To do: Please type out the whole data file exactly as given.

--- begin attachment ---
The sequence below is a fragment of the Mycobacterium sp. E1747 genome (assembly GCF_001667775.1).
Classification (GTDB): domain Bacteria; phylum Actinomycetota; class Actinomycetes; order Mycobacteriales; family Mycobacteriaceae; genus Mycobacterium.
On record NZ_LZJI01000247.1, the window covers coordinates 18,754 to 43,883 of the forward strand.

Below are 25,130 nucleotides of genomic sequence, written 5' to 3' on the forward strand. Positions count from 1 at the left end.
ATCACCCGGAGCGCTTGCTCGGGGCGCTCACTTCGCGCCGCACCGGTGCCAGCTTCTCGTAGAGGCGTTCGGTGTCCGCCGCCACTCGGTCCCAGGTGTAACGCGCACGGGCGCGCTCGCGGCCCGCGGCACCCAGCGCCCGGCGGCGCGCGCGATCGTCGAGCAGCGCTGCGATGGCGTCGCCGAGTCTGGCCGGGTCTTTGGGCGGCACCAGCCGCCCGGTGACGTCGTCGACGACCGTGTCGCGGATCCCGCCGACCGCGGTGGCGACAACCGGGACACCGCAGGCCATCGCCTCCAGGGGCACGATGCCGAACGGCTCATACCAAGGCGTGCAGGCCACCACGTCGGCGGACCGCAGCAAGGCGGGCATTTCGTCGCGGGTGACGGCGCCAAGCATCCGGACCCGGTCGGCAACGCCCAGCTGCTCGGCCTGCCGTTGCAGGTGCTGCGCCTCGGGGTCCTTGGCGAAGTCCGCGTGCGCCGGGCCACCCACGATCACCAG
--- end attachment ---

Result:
The sequence below is a fragment of the Mycobacterium sp. E1747 genome (assembly GCF_001667775.1).
Classification (GTDB): domain Bacteria; phylum Actinomycetota; class Actinomycetes; order Mycobacteriales; family Mycobacteriaceae; genus Mycobacterium.
On record NZ_LZJI01000247.1, the window covers coordinates 18,754 to 43,883 of the forward strand.

Below are 25,130 nucleotides of genomic sequence, written 5' to 3' on the forward strand. Positions count from 1 at the left end.
ATCACCCGGAGCGCTTGCTCGGGGCGCTCACTTCGCGCCGCACCGGTGCCAGCTTCTCGTAGAGGCGTTCGGTGTCCGCCGCCACTCGGTCCCAGGTGTAACGCGCACGGGCGCGCTCGCGGCCCGCGGCACCCAGCGCCCGGCGGCGCGCGCGATCGTCGAGCAGCGCTGCGATGGCGTCGCCGAGTCTGGCCGGGTCTTTGGGCGGCACCAGCCGCCCGGTGACGTCGTCGACGACCGTGTCGCGGATCCCGCCGACCGCGGTGGCGACAACCGGGACACCGCAGGCCATCGCCTCCAGGGGCACGATGCCGAACGGCTCATACCAAGGCGTGCAGGCCACCACGTCGGCGGACCGCAGCAAGGCGGGCATTTCGTCGCGGGTGACGGCGCCAAGCATCCGGACCCGGTCGGCAACGCCCAGCTGCTCGGCCTGCCGTTGCAGGTGCTGCGCCTCGGGGTCCTTGGCGAAGTCCGCGTGCGCCGGGCCACCCACGATCACCAG